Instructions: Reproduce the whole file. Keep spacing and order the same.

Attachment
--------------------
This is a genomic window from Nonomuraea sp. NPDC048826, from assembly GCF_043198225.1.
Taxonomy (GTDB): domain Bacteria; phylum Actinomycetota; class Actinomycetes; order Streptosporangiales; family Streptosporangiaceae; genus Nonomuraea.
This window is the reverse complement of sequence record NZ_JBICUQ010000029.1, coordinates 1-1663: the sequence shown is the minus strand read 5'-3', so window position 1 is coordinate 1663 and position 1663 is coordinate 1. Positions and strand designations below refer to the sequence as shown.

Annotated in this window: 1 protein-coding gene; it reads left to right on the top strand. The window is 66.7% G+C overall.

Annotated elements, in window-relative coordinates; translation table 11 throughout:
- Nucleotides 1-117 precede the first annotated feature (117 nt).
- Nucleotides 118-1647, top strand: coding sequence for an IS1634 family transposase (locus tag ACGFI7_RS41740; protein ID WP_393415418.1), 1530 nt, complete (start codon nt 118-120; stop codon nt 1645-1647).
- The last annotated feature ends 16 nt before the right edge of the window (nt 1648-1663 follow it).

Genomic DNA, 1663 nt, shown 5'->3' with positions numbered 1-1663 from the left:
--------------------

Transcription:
This is a genomic window from Nonomuraea sp. NPDC048826, from assembly GCF_043198225.1.
Taxonomy (GTDB): domain Bacteria; phylum Actinomycetota; class Actinomycetes; order Streptosporangiales; family Streptosporangiaceae; genus Nonomuraea.
This window is the reverse complement of sequence record NZ_JBICUQ010000029.1, coordinates 1-1663: the sequence shown is the minus strand read 5'-3', so window position 1 is coordinate 1663 and position 1663 is coordinate 1. Positions and strand designations below refer to the sequence as shown.

Annotated in this window: 1 protein-coding gene; it reads left to right on the top strand. The window is 66.7% G+C overall.

Annotated elements, in window-relative coordinates; translation table 11 throughout:
- Nucleotides 1-117 precede the first annotated feature (117 nt).
- Nucleotides 118-1647, top strand: coding sequence for an IS1634 family transposase (locus tag ACGFI7_RS41740; protein ID WP_393415418.1), 1530 nt, complete (start codon nt 118-120; stop codon nt 1645-1647).
- The last annotated feature ends 16 nt before the right edge of the window (nt 1648-1663 follow it).

Genomic DNA, 1663 nt, shown 5'->3' with positions numbered 1-1663 from the left: